When the reader reads the first two lines, I immediately realize that the poem rhymes. I try to stop the shaking in my hands by pinching my arms, but it doesn't help. My stomach tightens. I lean back into my chair, but my back hurts from the hard metal. I know that I shouldn't leave in the middle of a reading, but I have no choice. I run to the stairs, thankful that I'm in the front row and don't have to avoid people's feet every step of the way. I race up the stairs and burst open the auditorium door.
I don't make it to the bathroom. Instead, I throw up on the tiled floor of the hallway. I don't want to go back in. It would be too embarrassing. So I sit on the floor and eventually fall asleep.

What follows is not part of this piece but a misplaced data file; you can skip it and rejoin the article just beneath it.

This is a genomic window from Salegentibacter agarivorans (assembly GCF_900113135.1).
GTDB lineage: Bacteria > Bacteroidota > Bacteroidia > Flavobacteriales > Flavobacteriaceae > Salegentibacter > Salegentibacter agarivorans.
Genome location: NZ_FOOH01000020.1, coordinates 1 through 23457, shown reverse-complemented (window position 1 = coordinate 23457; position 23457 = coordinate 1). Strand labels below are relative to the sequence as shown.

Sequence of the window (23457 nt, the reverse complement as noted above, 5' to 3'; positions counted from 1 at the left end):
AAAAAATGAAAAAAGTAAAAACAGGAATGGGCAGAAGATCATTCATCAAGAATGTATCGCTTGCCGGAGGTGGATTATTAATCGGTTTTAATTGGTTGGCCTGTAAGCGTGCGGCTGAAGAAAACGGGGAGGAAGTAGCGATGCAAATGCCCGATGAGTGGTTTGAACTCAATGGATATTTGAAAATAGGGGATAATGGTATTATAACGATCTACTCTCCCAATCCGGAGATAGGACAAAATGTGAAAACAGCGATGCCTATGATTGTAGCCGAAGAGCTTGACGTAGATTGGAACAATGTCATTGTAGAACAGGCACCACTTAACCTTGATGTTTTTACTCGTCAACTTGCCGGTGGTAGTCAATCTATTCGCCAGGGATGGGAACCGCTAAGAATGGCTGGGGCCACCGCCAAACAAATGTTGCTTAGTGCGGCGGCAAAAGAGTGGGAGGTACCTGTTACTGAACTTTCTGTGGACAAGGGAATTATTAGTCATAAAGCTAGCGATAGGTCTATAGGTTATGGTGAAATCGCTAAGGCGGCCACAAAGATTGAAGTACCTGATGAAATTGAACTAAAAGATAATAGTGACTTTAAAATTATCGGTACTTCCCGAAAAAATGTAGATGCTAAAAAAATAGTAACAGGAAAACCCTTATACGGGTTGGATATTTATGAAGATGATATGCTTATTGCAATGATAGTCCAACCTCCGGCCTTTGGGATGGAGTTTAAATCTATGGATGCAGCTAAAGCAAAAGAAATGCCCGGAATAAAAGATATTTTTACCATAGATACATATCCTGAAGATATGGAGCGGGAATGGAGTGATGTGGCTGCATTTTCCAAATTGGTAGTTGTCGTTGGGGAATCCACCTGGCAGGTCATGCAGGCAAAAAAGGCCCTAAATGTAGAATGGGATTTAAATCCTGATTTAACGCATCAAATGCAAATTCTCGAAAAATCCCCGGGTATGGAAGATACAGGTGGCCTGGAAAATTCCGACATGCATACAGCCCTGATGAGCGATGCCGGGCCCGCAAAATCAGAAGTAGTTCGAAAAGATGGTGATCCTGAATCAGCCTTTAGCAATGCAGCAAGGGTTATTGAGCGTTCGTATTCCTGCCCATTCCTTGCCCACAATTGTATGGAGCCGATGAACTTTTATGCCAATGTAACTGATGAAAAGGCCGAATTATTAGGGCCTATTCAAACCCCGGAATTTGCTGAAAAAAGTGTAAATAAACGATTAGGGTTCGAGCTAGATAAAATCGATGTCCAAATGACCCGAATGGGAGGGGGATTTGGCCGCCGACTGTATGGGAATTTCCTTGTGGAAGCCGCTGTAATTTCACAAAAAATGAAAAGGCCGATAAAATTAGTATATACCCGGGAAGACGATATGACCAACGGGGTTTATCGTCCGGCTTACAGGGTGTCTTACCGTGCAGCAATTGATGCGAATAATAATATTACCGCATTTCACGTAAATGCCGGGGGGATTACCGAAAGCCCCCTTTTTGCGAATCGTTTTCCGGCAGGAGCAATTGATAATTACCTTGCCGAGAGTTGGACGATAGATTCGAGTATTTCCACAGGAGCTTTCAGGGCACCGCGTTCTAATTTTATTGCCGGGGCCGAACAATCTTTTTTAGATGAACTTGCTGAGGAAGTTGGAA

Mom used to write in an ABAB rhyme scheme. She wrote mainly about nature, about rivers and oceans and the beach. Sometimes my paintings complemented her verses. Once she wrote about our family trip to the beach in Destin, Florida, the summer after seventh grade. She wrote about how petting a stingray was like touching silk. When we returned I painted a stingray and tried to capture the smooth texture.
After the reading is over, I apologize to Sarah for missing her reading.
"How was it?" I ask Sam, later.
Grinning, he replies, "Momentous."
The day from then proceeds normally. I drive straight from school to art class, where I work on my self-portrait for my final portfolio. I then pick up dinner from Chick Filet--an eight pack of nuggets for myself and a chicken sandwich for Jess. I have an hour less of homework due to missing math, so I get to bed at twelve.
When I wake up, I immediately think about the pending journalism deadline. I still need to interview Jess's friend Nick for athlete of the week. Tonight I'll ask Jess to give me a ride to his place. Then I'll stay up all night writing and revise by Wednesday.